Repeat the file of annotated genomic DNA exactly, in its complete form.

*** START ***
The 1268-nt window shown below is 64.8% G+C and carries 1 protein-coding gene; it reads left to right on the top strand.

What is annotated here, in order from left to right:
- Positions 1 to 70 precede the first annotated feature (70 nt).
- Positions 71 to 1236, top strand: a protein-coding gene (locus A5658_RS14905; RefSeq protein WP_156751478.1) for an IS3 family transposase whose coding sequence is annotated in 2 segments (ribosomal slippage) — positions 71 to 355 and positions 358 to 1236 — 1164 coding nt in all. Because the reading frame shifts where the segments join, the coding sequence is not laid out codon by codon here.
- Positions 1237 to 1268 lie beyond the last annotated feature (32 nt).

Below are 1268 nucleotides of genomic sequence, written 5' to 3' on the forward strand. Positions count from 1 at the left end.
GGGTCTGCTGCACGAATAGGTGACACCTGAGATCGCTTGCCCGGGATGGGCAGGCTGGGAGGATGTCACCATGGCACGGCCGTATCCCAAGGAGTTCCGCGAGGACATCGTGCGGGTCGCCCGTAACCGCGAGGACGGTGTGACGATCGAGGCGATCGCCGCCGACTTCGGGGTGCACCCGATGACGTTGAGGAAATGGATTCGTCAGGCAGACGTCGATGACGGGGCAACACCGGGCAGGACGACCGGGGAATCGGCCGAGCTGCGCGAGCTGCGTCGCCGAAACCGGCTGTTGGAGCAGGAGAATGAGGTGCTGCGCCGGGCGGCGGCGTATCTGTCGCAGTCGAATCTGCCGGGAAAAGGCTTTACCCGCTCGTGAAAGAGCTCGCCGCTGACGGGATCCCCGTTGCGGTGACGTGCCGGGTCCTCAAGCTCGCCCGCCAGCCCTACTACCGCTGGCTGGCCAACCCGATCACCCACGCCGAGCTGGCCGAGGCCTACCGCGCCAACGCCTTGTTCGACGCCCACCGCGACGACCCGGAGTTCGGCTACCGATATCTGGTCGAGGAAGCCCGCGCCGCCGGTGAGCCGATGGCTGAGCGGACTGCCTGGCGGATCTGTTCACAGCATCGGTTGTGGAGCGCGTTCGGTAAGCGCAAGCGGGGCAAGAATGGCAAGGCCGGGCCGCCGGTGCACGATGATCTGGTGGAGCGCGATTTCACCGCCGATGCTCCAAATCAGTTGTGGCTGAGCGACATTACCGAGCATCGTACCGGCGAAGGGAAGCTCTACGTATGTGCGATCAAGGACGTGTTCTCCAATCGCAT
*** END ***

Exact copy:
The 1268-nt window shown below is 64.8% G+C and carries 1 protein-coding gene; it reads left to right on the top strand.

What is annotated here, in order from left to right:
- Positions 1 to 70 precede the first annotated feature (70 nt).
- Positions 71 to 1236, top strand: a protein-coding gene (locus A5658_RS14905; RefSeq protein WP_156751478.1) for an IS3 family transposase whose coding sequence is annotated in 2 segments (ribosomal slippage) — positions 71 to 355 and positions 358 to 1236 — 1164 coding nt in all. Because the reading frame shifts where the segments join, the coding sequence is not laid out codon by codon here.
- Positions 1237 to 1268 lie beyond the last annotated feature (32 nt).

Below are 1268 nucleotides of genomic sequence, written 5' to 3' on the forward strand. Positions count from 1 at the left end.
GGGTCTGCTGCACGAATAGGTGACACCTGAGATCGCTTGCCCGGGATGGGCAGGCTGGGAGGATGTCACCATGGCACGGCCGTATCCCAAGGAGTTCCGCGAGGACATCGTGCGGGTCGCCCGTAACCGCGAGGACGGTGTGACGATCGAGGCGATCGCCGCCGACTTCGGGGTGCACCCGATGACGTTGAGGAAATGGATTCGTCAGGCAGACGTCGATGACGGGGCAACACCGGGCAGGACGACCGGGGAATCGGCCGAGCTGCGCGAGCTGCGTCGCCGAAACCGGCTGTTGGAGCAGGAGAATGAGGTGCTGCGCCGGGCGGCGGCGTATCTGTCGCAGTCGAATCTGCCGGGAAAAGGCTTTACCCGCTCGTGAAAGAGCTCGCCGCTGACGGGATCCCCGTTGCGGTGACGTGCCGGGTCCTCAAGCTCGCCCGCCAGCCCTACTACCGCTGGCTGGCCAACCCGATCACCCACGCCGAGCTGGCCGAGGCCTACCGCGCCAACGCCTTGTTCGACGCCCACCGCGACGACCCGGAGTTCGGCTACCGATATCTGGTCGAGGAAGCCCGCGCCGCCGGTGAGCCGATGGCTGAGCGGACTGCCTGGCGGATCTGTTCACAGCATCGGTTGTGGAGCGCGTTCGGTAAGCGCAAGCGGGGCAAGAATGGCAAGGCCGGGCCGCCGGTGCACGATGATCTGGTGGAGCGCGATTTCACCGCCGATGCTCCAAATCAGTTGTGGCTGAGCGACATTACCGAGCATCGTACCGGCGAAGGGAAGCTCTACGTATGTGCGATCAAGGACGTGTTCTCCAATCGCAT